Gateway Community Initiative In Michigan: Waterloo Recreation Area
Downtown Chelsea, Michigan.
Photo by Kendra Briechle/The Conservation Fund
At A Glance
"We are deep in the throes of our first Gateway project: Rails-to-Trails Shared-Use Path Conversion of the former NYCRR railbed from the Leonard Preserve to Village Hall through the center of Manchester. There have been two Council meetings and a large public input session. The project is receiving overwhelming community support." — Raymond Berg, President, Manchester Area Chamber of Commerce
Waterloo Recreation Area in Michigan is a little-known treasure. About a one-hour drive from Ann Arbor, this 20,000-acre park is the largest in the lower peninsula and shares a 36-mile hiking trail with the Pinckney State Recreation Area. Yet there wasn’t much to entice visitors or local residents to explore this pristine wilderness and all of the recreational opportunities it offers. Only one exit from the highway leads to the park, and the local communities had virtually no relationship with the vast wilderness at their border.
One exception was in Chelsea where a painted wooden sign in the town center declares it is “The Gateway to the Waterloo-Pinckney Recreation Area” (see image below). Bob Pierce, a Chelsea community leader, knew most people wouldn’t think of his community as a gateway to these recreation areas. The challenge was how to make it one.
It was a chance encounter with Fund staff at a local event that led Bob and a few of his colleagues to attend the Conservation Leadership Network’s Balancing Commerce and Nature course at the National Conservation Training Center in Shepherdstown, West Virginia. The course, designed to bring community leaders and public land managers together, teaches communities to make the most of their proximity to public lands while also protecting the natural resources of the area and the character of the community.
Bob and his colleagues left the course inspired and with an action plan to create the Gateway Communities Initiative: An ongoing series of meetings with leaders from the communities bordering the Waterloo Recreation Area and other local public lands as well as the towns of Chelsea, Manchester, Dexter, Pinckney, and Stockbridge and Washtenaw and eastern Jackson counties.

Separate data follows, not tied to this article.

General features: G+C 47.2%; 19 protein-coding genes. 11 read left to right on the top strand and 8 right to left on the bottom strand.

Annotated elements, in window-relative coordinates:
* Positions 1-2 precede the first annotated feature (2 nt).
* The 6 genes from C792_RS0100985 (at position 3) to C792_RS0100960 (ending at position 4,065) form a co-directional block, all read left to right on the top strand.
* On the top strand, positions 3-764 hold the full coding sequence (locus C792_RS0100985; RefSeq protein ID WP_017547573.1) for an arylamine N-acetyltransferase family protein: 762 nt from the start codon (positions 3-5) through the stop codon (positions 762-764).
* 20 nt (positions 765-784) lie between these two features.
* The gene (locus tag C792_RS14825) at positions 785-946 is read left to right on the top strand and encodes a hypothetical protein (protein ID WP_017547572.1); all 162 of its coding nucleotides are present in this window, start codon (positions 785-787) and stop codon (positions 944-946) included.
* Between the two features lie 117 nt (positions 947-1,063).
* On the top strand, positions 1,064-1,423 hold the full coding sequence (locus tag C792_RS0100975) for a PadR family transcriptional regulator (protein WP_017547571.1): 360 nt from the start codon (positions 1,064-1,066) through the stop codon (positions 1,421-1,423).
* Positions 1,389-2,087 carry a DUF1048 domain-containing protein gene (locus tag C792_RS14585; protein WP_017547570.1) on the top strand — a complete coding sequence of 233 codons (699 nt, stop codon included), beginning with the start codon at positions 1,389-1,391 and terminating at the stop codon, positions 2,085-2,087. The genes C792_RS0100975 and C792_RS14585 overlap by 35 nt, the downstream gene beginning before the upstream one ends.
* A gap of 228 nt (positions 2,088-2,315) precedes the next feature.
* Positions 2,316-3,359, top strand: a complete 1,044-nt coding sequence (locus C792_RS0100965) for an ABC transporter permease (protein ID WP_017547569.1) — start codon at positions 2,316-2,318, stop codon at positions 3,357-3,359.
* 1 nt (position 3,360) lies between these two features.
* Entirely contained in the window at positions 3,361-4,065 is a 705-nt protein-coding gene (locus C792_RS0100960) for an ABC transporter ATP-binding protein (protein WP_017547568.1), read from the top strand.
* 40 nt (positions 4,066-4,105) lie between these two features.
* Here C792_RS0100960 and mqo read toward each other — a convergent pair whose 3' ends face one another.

Our Conservation Leadership Network Travels To Michigan
The Gateway Communities Initiative invited the Conservation Leadership Network to Michigan to kick off the initiative with a three-day Balancing Commerce and Nature workshop. Led by the Fund’s Kendra Briechle, the workshop was tailored to the specific needs of the communities and the Waterloo-Pinckney recreation areas. Attendees learned about the value of conservation; the benefits and opportunities from fostering sustainable tourism; and the prospect of enhanced place-based education for the area’s young people.
The workshop also provided local leaders with an opportunity to develop action plans for making the most of the relationship between the communities and the neighboring recreation areas. The course has had a real impact in the area. Every month for one year, community leaders, including the Fund’s Ann Arbor-based Ginny Trocchio, met to discuss how to develop a better infrastructure and identify opportunities that would enhance both the public lands and their communities.
Manchester is developing a historical tour as a model for other themed tours that Manchester and other communities can use, Dexter has proposed building an information center at the east entrance to the park, and Chelsea has pledged to create better signs to direct visitors to the park.
Another great result of the Gateway Communities Initiative is the appreciation residents now have for the surrounding public lands. There is greater awareness that public lands can be a source of economic development as well as community pride.
The Balancing Commerce and Nature course has sparked a true partnership between Chelsea and the other communities bordering the Waterloo-Pinckney park lands. We have no doubt that these Michigan communities will be models of how to balance nature with development for other towns that border public lands in the state.